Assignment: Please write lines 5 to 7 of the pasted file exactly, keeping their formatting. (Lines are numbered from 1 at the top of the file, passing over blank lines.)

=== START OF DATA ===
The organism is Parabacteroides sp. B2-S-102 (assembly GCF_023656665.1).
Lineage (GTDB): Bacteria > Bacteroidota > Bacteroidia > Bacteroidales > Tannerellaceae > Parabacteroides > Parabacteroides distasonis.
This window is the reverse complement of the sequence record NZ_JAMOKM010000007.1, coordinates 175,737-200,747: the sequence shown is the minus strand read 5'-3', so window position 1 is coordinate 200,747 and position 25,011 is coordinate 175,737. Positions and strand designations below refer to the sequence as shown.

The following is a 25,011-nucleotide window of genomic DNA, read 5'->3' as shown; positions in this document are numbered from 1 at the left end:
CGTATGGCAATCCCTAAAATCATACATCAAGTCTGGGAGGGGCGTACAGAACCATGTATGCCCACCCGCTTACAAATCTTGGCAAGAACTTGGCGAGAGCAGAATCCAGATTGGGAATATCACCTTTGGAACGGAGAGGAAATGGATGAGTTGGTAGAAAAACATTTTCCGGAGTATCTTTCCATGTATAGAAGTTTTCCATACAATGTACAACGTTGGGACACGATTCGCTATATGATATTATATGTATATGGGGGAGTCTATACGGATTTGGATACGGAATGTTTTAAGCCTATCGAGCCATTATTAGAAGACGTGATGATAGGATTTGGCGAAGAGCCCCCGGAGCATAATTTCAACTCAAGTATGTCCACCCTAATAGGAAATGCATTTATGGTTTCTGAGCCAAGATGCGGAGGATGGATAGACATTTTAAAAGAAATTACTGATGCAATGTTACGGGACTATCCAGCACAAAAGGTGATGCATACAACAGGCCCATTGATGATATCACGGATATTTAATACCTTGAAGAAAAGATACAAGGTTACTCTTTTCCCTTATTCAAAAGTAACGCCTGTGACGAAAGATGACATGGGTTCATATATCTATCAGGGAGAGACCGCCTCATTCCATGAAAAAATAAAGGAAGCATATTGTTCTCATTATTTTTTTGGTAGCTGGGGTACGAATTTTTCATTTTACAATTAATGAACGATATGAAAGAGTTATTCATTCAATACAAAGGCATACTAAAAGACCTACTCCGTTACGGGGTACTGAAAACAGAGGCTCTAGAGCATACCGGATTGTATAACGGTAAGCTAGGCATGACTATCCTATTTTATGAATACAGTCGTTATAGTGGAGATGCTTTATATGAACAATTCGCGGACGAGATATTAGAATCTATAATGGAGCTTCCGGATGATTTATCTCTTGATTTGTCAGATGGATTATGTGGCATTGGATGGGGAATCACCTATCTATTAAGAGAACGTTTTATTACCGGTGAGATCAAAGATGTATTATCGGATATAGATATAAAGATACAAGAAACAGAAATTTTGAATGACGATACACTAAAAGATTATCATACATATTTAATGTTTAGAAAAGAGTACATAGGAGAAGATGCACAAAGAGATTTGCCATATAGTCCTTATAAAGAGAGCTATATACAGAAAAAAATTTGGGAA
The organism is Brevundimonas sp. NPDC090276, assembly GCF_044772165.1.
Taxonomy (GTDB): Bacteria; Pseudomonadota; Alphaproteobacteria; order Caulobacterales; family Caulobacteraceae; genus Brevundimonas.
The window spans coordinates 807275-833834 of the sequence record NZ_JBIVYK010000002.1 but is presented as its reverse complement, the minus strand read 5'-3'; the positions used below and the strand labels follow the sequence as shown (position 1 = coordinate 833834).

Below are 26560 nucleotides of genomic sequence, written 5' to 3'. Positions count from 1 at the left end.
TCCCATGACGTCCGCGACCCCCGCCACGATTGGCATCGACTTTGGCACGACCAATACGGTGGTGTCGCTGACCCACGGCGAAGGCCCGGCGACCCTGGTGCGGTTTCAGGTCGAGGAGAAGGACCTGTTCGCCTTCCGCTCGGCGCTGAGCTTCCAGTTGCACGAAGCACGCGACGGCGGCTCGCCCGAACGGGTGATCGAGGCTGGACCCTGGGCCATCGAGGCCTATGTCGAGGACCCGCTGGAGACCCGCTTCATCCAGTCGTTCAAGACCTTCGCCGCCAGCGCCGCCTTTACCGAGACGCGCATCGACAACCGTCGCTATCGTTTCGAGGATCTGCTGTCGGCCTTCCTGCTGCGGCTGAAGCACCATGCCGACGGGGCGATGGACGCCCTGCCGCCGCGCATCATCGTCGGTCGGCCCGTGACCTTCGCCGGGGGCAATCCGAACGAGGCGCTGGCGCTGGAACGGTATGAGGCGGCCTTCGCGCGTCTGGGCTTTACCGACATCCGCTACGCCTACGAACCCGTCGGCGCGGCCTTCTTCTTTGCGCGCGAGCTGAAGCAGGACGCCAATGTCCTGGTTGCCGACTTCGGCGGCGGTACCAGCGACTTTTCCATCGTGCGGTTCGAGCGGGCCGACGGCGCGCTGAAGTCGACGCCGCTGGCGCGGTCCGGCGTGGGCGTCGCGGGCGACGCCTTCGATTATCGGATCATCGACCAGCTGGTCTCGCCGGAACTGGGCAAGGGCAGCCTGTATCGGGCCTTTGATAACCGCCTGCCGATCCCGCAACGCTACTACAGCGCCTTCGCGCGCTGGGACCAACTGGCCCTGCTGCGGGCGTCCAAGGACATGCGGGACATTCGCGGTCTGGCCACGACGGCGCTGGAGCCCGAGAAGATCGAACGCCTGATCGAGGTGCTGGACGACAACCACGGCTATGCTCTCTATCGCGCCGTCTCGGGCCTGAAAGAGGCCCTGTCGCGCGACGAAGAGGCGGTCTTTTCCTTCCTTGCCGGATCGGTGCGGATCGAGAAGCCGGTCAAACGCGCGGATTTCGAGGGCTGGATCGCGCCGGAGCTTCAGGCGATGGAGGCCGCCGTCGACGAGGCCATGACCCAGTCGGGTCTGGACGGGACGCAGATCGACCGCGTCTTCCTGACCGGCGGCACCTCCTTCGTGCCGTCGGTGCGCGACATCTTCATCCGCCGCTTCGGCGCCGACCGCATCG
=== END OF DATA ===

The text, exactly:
CGTATGGCAATCCCTAAAATCATACATCAAGTCTGGGAGGGGCGTACAGAACCATGTATGCCCACCCGCTTACAAATCTTGGCAAGAACTTGGCGAGAGCAGAATCCAGATTGGGAATATCACCTTTGGAACGGAGAGGAAATGGATGAGTTGGTAGAAAAACATTTTCCGGAGTATCTTTCCATGTATAGAAGTTTTCCATACAATGTACAACGTTGGGACACGATTCGCTATATGATATTATATGTATATGGGGGAGTCTATACGGATTTGGATACGGAATGTTTTAAGCCTATCGAGCCATTATTAGAAGACGTGATGATAGGATTTGGCGAAGAGCCCCCGGAGCATAATTTCAACTCAAGTATGTCCACCCTAATAGGAAATGCATTTATGGTTTCTGAGCCAAGATGCGGAGGATGGATAGACATTTTAAAAGAAATTACTGATGCAATGTTACGGGACTATCCAGCACAAAAGGTGATGCATACAACAGGCCCATTGATGATATCACGGATATTTAATACCTTGAAGAAAAGATACAAGGTTACTCTTTTCCCTTATTCAAAAGTAACGCCTGTGACGAAAGATGACATGGGTTCATATATCTATCAGGGAGAGACCGCCTCATTCCATGAAAAAATAAAGGAAGCATATTGTTCTCATTATTTTTTTGGTAGCTGGGGTACGAATTTTTCATTTTACAATTAATGAACGATATGAAAGAGTTATTCATTCAATACAAAGGCATACTAAAAGACCTACTCCGTTACGGGGTACTGAAAACAGAGGCTCTAGAGCATACCGGATTGTATAACGGTAAGCTAGGCATGACTATCCTATTTTATGAATACAGTCGTTATAGTGGAGATGCTTTATATGAACAATTCGCGGACGAGATATTAGAATCTATAATGGAGCTTCCGGATGATTTATCTCTTGATTTGTCAGATGGATTATGTGGCATTGGATGGGGAATCACCTATCTATTAAGAGAACGTTTTATTACCGGTGAGATCAAAGATGTATTATCGGATATAGATATAAAGATACAAGAAACAGAAATTTTGAATGACGATACACTAAAAGATTATCATACATATTTAATGTTTAGAAAAGAGTACATAGGAGAAGATGCACAAAGAGATTTGCCATATAGTCCTTATAAAGAGAGCTATATACAGAAAAAAATTTGGGAA
The organism is Brevundimonas sp. NPDC090276, assembly GCF_044772165.1.
Taxonomy (GTDB): Bacteria; Pseudomonadota; Alphaproteobacteria; order Caulobacterales; family Caulobacteraceae; genus Brevundimonas.